3 computing predictions that didn’t quite pan out in 2013

google chromebook pixel front

There are several guarantees in life: death, taxes and the eventuality of being wrong if you make a habit of issuing predictions. It doesn’t matter what you’re predicting, and tech is certainly no exception. If you make a bunch of predictions about what the coming year will or should bring in tech, some of your proclamations are bound to be off.  It happens.

This particular list, stuffed with multiple tech predictions for 2013, caught our eye. While some of them were accurate, others were just a bit off. So which fall under the latter category? Let’s take a look.

1. Apple will make a laptop-tablet hybrid

An Apple pairing of laptop and slate makes some sense. Apple, once known for wowing the tech world with such game-changing tech as the iPhone and iPad, has more recently been making incremental upgrades. While the ability to attach a razor-thin keyboard to an iPad-like device may see the light of day in, say, 2016, that day just never came in 2013. Sure, there are a few days left in the year, but we think it’s pretty safe to say that Apple won’t be making any more big announcements this year.

2. Apple will invest in its supply chain

While it was logical to expect Apple to spend a considerable amount of time and money this year to upgrade its supply chain and ensure that 2012 iMac-like delays don’t occur again, that didn’t exactly happen. How do we know? We don’t for sure, but considering the shipping delays for the new Mac Pro desktop, which were initially set for December 30 but almost immediately bumped back to February, it’s safe to assume that whatever investment Cupertino made, if any at all, wasn’t nearly enough.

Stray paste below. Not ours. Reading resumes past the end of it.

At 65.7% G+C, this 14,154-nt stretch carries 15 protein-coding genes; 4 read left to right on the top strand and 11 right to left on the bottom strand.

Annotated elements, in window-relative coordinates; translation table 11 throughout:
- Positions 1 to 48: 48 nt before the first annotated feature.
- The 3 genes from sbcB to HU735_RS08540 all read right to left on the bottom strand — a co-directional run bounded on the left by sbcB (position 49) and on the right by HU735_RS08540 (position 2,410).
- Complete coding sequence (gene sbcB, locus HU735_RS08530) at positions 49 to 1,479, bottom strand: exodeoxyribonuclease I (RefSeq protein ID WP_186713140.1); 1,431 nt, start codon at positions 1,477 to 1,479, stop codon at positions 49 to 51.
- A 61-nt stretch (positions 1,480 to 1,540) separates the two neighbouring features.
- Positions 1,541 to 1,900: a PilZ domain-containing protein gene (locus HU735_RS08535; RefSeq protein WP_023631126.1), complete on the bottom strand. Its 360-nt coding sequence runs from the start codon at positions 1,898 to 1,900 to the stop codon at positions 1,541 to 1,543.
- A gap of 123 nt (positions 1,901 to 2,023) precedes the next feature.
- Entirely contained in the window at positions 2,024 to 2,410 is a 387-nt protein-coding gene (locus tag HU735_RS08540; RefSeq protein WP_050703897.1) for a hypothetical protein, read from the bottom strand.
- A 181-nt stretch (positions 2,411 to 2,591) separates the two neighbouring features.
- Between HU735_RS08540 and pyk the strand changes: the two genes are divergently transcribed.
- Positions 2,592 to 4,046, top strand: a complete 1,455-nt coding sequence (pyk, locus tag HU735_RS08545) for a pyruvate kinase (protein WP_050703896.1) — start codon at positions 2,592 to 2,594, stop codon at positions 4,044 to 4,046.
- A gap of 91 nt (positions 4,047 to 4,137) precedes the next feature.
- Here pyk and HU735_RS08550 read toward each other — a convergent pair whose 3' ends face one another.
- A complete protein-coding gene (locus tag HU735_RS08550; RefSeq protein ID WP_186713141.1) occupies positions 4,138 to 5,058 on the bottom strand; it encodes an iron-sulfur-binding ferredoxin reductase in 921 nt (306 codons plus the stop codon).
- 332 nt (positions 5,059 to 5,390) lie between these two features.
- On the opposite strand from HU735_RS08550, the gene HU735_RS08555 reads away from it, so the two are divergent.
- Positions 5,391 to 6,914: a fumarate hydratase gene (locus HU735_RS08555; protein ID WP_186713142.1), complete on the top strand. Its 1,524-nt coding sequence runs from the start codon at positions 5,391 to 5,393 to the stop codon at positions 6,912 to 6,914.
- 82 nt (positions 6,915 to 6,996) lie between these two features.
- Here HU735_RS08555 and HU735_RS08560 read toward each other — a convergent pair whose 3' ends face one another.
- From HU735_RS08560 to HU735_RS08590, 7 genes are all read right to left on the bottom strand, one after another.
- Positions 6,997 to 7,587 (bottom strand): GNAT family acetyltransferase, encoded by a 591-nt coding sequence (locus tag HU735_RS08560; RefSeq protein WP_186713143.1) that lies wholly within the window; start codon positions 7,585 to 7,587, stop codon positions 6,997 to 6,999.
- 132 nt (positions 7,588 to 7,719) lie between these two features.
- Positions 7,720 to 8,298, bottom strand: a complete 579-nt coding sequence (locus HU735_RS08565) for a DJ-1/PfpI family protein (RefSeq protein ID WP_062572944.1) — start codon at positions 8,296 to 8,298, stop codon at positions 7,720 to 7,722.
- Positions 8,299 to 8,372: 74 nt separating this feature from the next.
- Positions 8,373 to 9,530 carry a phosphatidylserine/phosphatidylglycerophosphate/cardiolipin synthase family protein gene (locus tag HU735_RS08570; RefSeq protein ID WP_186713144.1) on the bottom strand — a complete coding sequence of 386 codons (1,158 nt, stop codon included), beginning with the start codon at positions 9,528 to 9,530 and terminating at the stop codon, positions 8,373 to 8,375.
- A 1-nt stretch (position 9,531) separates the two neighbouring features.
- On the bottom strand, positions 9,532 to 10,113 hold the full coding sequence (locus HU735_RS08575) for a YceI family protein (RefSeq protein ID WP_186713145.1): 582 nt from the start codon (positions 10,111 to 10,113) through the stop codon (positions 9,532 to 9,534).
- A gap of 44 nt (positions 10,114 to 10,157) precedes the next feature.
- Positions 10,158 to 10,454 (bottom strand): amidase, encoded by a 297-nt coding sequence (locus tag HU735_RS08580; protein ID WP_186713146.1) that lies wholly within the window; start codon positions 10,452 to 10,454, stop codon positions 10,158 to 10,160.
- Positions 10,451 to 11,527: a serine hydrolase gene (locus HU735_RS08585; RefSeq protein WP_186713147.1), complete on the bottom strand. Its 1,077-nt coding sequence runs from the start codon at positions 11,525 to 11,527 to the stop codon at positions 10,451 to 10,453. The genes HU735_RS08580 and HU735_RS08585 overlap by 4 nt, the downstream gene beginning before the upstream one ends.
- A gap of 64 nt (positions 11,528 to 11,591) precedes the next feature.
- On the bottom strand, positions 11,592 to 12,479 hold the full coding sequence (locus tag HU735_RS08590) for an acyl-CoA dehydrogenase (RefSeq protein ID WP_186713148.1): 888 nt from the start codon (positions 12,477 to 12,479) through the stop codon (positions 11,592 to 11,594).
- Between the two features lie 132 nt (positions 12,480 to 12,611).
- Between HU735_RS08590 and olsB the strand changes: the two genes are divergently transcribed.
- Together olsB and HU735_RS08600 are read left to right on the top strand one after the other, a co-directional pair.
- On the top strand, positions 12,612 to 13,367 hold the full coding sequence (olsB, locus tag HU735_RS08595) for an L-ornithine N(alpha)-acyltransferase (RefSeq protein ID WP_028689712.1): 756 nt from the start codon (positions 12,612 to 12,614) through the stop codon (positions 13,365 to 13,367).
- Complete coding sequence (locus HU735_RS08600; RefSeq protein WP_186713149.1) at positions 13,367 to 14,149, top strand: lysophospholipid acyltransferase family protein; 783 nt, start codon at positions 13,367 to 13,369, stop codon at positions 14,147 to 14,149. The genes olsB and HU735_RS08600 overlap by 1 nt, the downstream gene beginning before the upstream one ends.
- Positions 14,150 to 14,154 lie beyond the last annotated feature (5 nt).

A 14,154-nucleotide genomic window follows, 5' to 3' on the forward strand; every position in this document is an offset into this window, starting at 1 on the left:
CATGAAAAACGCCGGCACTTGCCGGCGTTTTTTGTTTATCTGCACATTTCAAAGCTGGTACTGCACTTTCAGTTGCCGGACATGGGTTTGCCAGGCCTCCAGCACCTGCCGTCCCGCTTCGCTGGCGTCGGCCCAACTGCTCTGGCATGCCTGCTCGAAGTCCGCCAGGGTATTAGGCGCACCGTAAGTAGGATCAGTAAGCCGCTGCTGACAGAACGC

3. Chromebooks will get big

Though the concept of the Chromebook is intriguing, they never quite took off this year. They’ve also ran into problems, including melting chargers and the exorbitant price of the Chromebook Pixel (which starts at $1,299, the same price as an entry level 13-inch MacBook Pro with Retina), didn’t help. To sum up the Chromebook’s failure to launch this year, here’s a line from IDC analyst Rajani Singh, which was uttered just last month.

“Chromebooks from any vendor except Samsung have not fared particularly well. Even with Samsung’s products, they’re primarily only having an impact on K-12 education in the U.S. – as a replacement for aging netbooks.”

Laying claim to the crown marked “Netbook Killer” isn’t something to be particularly proud of.

What do you think? Are there any missed 2013 tech predictions that we didn’t mention? If so, what were they? What do you think 2014 will bring to the world of tech? Sound off in the comments below.

Image credit: http://4.bp.blogspot.com


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